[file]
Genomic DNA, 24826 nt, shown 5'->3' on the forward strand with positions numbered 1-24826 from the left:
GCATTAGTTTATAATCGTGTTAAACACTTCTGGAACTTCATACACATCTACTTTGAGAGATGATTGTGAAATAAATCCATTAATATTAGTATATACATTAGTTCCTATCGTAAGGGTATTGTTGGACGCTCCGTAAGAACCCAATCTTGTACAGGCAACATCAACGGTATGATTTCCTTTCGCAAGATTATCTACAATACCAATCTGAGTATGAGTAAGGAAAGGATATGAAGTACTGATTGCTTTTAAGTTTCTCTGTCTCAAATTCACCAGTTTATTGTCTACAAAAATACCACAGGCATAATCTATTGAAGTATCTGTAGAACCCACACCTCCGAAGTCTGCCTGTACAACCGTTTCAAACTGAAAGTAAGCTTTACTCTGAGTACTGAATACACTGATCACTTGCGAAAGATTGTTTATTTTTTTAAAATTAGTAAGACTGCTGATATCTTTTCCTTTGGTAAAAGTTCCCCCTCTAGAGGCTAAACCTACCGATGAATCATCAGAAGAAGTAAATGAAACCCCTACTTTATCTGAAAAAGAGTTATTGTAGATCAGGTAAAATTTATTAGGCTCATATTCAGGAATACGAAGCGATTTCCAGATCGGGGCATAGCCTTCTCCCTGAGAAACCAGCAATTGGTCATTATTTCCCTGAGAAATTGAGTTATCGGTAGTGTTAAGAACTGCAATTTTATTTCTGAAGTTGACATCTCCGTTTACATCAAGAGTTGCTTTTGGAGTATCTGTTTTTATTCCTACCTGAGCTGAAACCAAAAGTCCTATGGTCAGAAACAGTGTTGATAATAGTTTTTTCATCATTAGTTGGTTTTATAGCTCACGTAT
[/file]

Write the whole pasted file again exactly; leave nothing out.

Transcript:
Genomic DNA, 24826 nt, shown 5'->3' on the forward strand with positions numbered 1-24826 from the left:
GCATTAGTTTATAATCGTGTTAAACACTTCTGGAACTTCATACACATCTACTTTGAGAGATGATTGTGAAATAAATCCATTAATATTAGTATATACATTAGTTCCTATCGTAAGGGTATTGTTGGACGCTCCGTAAGAACCCAATCTTGTACAGGCAACATCAACGGTATGATTTCCTTTCGCAAGATTATCTACAATACCAATCTGAGTATGAGTAAGGAAAGGATATGAAGTACTGATTGCTTTTAAGTTTCTCTGTCTCAAATTCACCAGTTTATTGTCTACAAAAATACCACAGGCATAATCTATTGAAGTATCTGTAGAACCCACACCTCCGAAGTCTGCCTGTACAACCGTTTCAAACTGAAAGTAAGCTTTACTCTGAGTACTGAATACACTGATCACTTGCGAAAGATTGTTTATTTTTTTAAAATTAGTAAGACTGCTGATATCTTTTCCTTTGGTAAAAGTTCCCCCTCTAGAGGCTAAACCTACCGATGAATCATCAGAAGAAGTAAATGAAACCCCTACTTTATCTGAAAAAGAGTTATTGTAGATCAGGTAAAATTTATTAGGCTCATATTCAGGAATACGAAGCGATTTCCAGATCGGGGCATAGCCTTCTCCCTGAGAAACCAGCAATTGGTCATTATTTCCCTGAGAAATTGAGTTATCGGTAGTGTTAAGAACTGCAATTTTATTTCTGAAGTTGACATCTCCGTTTACATCAAGAGTTGCTTTTGGAGTATCTGTTTTTATTCCTACCTGAGCTGAAACCAAAAGTCCTATGGTCAGAAACAGTGTTGATAATAGTTTTTTCATCATTAGTTGGTTTTATAGCTCACGTAT